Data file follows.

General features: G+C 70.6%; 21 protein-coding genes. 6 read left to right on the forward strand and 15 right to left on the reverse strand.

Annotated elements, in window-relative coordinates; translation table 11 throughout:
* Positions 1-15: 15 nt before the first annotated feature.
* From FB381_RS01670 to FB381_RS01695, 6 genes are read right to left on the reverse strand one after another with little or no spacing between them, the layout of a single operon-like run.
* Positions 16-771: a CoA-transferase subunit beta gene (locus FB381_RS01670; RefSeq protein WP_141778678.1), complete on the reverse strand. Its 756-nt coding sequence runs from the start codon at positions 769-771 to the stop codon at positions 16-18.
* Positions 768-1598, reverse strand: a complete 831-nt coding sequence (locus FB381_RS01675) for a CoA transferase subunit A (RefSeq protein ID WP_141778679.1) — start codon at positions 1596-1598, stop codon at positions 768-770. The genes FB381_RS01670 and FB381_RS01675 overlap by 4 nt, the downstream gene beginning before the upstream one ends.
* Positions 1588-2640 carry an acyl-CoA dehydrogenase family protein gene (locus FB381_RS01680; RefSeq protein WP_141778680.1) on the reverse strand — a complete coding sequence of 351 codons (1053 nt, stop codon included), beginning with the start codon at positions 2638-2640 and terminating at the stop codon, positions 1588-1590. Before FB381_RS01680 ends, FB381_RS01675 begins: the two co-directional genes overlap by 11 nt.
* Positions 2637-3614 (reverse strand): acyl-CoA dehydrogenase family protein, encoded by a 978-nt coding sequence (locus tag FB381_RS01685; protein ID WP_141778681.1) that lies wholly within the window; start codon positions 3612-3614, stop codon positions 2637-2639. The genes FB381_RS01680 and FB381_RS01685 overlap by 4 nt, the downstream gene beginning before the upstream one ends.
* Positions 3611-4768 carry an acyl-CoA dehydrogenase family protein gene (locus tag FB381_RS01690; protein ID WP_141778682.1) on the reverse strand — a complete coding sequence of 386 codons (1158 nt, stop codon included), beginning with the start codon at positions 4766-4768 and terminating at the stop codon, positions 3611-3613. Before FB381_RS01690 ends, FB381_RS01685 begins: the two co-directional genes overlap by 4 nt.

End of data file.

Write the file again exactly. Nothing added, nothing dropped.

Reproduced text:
General features: G+C 70.6%; 21 protein-coding genes. 6 read left to right on the forward strand and 15 right to left on the reverse strand.

Annotated elements, in window-relative coordinates; translation table 11 throughout:
* Positions 1-15: 15 nt before the first annotated feature.
* From FB381_RS01670 to FB381_RS01695, 6 genes are read right to left on the reverse strand one after another with little or no spacing between them, the layout of a single operon-like run.
* Positions 16-771: a CoA-transferase subunit beta gene (locus FB381_RS01670; RefSeq protein WP_141778678.1), complete on the reverse strand. Its 756-nt coding sequence runs from the start codon at positions 769-771 to the stop codon at positions 16-18.
* Positions 768-1598, reverse strand: a complete 831-nt coding sequence (locus FB381_RS01675) for a CoA transferase subunit A (RefSeq protein ID WP_141778679.1) — start codon at positions 1596-1598, stop codon at positions 768-770. The genes FB381_RS01670 and FB381_RS01675 overlap by 4 nt, the downstream gene beginning before the upstream one ends.
* Positions 1588-2640 carry an acyl-CoA dehydrogenase family protein gene (locus FB381_RS01680; RefSeq protein WP_141778680.1) on the reverse strand — a complete coding sequence of 351 codons (1053 nt, stop codon included), beginning with the start codon at positions 2638-2640 and terminating at the stop codon, positions 1588-1590. Before FB381_RS01680 ends, FB381_RS01675 begins: the two co-directional genes overlap by 11 nt.
* Positions 2637-3614 (reverse strand): acyl-CoA dehydrogenase family protein, encoded by a 978-nt coding sequence (locus tag FB381_RS01685; protein ID WP_141778681.1) that lies wholly within the window; start codon positions 3612-3614, stop codon positions 2637-2639. The genes FB381_RS01680 and FB381_RS01685 overlap by 4 nt, the downstream gene beginning before the upstream one ends.
* Positions 3611-4768 carry an acyl-CoA dehydrogenase family protein gene (locus tag FB381_RS01690; protein ID WP_141778682.1) on the reverse strand — a complete coding sequence of 386 codons (1158 nt, stop codon included), beginning with the start codon at positions 4766-4768 and terminating at the stop codon, positions 3611-3613. Before FB381_RS01690 ends, FB381_RS01685 begins: the two co-directional genes overlap by 4 nt.